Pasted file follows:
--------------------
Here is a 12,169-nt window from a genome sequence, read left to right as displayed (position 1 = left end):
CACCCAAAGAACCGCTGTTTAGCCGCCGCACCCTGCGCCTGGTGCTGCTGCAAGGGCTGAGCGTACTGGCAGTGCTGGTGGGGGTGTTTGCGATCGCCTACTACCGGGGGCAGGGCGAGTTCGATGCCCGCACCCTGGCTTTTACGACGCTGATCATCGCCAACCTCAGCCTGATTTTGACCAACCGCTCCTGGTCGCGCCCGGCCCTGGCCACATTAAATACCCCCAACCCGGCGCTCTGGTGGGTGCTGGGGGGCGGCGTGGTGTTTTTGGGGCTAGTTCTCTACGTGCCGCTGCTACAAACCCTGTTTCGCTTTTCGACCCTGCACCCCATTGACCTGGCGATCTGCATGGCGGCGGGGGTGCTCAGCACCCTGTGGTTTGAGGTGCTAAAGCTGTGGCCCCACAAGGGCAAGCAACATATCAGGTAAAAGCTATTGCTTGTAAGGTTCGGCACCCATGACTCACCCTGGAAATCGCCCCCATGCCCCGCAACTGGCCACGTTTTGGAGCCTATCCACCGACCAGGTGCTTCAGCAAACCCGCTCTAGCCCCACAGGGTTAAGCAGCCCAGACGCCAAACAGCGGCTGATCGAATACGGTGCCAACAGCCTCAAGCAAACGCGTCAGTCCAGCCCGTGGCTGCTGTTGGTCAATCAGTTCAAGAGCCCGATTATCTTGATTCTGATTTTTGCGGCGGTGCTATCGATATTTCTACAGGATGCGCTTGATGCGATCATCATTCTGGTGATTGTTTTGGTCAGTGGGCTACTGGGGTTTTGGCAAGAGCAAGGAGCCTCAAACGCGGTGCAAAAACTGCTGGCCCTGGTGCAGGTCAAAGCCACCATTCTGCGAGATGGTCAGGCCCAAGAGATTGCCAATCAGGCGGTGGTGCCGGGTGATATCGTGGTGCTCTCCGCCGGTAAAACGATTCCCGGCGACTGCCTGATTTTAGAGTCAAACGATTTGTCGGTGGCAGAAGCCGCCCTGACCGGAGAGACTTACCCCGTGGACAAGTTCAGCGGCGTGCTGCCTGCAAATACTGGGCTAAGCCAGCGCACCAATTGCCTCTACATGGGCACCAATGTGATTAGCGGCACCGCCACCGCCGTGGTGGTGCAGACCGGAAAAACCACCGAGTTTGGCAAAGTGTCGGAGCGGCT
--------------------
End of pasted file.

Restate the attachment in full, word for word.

Here is a 12,169-nt window from a genome sequence, read left to right as displayed (position 1 = left end):
CACCCAAAGAACCGCTGTTTAGCCGCCGCACCCTGCGCCTGGTGCTGCTGCAAGGGCTGAGCGTACTGGCAGTGCTGGTGGGGGTGTTTGCGATCGCCTACTACCGGGGGCAGGGCGAGTTCGATGCCCGCACCCTGGCTTTTACGACGCTGATCATCGCCAACCTCAGCCTGATTTTGACCAACCGCTCCTGGTCGCGCCCGGCCCTGGCCACATTAAATACCCCCAACCCGGCGCTCTGGTGGGTGCTGGGGGGCGGCGTGGTGTTTTTGGGGCTAGTTCTCTACGTGCCGCTGCTACAAACCCTGTTTCGCTTTTCGACCCTGCACCCCATTGACCTGGCGATCTGCATGGCGGCGGGGGTGCTCAGCACCCTGTGGTTTGAGGTGCTAAAGCTGTGGCCCCACAAGGGCAAGCAACATATCAGGTAAAAGCTATTGCTTGTAAGGTTCGGCACCCATGACTCACCCTGGAAATCGCCCCCATGCCCCGCAACTGGCCACGTTTTGGAGCCTATCCACCGACCAGGTGCTTCAGCAAACCCGCTCTAGCCCCACAGGGTTAAGCAGCCCAGACGCCAAACAGCGGCTGATCGAATACGGTGCCAACAGCCTCAAGCAAACGCGTCAGTCCAGCCCGTGGCTGCTGTTGGTCAATCAGTTCAAGAGCCCGATTATCTTGATTCTGATTTTTGCGGCGGTGCTATCGATATTTCTACAGGATGCGCTTGATGCGATCATCATTCTGGTGATTGTTTTGGTCAGTGGGCTACTGGGGTTTTGGCAAGAGCAAGGAGCCTCAAACGCGGTGCAAAAACTGCTGGCCCTGGTGCAGGTCAAAGCCACCATTCTGCGAGATGGTCAGGCCCAAGAGATTGCCAATCAGGCGGTGGTGCCGGGTGATATCGTGGTGCTCTCCGCCGGTAAAACGATTCCCGGCGACTGCCTGATTTTAGAGTCAAACGATTTGTCGGTGGCAGAAGCCGCCCTGACCGGAGAGACTTACCCCGTGGACAAGTTCAGCGGCGTGCTGCCTGCAAATACTGGGCTAAGCCAGCGCACCAATTGCCTCTACATGGGCACCAATGTGATTAGCGGCACCGCCACCGCCGTGGTGGTGCAGACCGGAAAAACCACCGAGTTTGGCAAAGTGTCGGAGCGGCT